I’m torn. I love snow, but I hate cold. When I go outside, my hands get too cold to work properly, my toes go numb and my nose turns red. I’m genetically a Southerner, I suppose.
Your dog or cat may be the same. In general, our pets tend to handle cold temperatures better than we might if we were only protected by our body hair. But hopefully you have more than just body hair to keep you warm.
That said, consider the following for your pets.
Veterinarians are often asked at what temperature to bring pets inside. Guidelines are often given, but some dogs don’t care if it’s 20 degrees. Working sled dogs in northern Alaska rarely have much shelter when out on a run, and often sleep burrowed into snow. On the other hand, my dog shivers when football weather finally arrives in the fall. Once the temperature drops below freezing, I doubt she’d do well.
Snow doesn’t necessarily mean you should bring your pets inside. If they can escape exposure to the elements in a barn or protected/insulated doghouse, they may do well despite a foot of the white stuff.
The same is true for ice. Constant, inescapable exposure to very cold surfaces can damage a pet’s paw pads. Frostbite is a real risk for pets in that situation.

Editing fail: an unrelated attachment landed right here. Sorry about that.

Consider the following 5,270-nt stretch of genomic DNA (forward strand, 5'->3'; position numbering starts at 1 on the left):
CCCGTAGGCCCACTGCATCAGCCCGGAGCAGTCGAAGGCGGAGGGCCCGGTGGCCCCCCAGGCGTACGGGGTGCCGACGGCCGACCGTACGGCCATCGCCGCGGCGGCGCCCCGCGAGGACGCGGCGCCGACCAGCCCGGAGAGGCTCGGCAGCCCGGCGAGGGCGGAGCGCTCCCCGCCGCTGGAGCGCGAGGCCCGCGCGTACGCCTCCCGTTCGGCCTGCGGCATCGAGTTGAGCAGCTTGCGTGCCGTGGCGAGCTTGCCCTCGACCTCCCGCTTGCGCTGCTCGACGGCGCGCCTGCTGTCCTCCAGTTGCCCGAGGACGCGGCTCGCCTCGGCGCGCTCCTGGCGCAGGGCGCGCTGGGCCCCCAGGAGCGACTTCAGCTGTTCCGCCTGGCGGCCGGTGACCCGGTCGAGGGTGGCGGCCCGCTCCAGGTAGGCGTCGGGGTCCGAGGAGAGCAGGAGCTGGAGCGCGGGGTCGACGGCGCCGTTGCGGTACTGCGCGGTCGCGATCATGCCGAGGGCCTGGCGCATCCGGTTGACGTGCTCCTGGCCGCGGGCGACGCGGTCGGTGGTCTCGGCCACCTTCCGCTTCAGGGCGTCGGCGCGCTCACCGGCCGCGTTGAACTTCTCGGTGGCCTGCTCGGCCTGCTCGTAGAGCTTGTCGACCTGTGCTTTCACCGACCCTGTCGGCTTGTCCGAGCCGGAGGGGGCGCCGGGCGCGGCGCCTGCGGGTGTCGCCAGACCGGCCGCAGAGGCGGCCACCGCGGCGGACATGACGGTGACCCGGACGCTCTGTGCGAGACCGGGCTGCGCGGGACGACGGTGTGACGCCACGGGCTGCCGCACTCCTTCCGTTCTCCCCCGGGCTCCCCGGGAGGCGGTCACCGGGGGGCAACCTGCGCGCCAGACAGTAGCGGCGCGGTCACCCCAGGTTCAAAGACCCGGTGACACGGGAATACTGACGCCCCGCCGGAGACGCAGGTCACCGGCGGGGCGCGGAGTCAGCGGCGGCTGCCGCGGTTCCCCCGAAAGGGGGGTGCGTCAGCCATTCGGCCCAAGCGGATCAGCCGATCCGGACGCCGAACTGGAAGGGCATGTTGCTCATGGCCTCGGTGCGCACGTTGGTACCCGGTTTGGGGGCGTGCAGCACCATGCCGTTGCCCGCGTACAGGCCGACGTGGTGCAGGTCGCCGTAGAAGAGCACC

Or even if your pet only indulges in massive snow eating, the soft tissues of the tongue and mouth may be at risk. And watch those knees on slick surfaces!
Additionally, cold weather may dehydrate your pet. When a limited water supply is available in a bowl and it freezes, your pet might as well be in a desert. This is more often a risk for livestock, but it can happen to pets as well.
If you do end up bringing your pet inside, sooner or later they’re going to need a potty break. I recommend bundling up and going outside with them. Once you’ve had enough of the cold and are ready to head back inside, they should be ready, too.
Matthew Sisk is a practicing veterinarian from Habersham County. Have questions about your pet? He can be reached at firstname.lastname@example.org.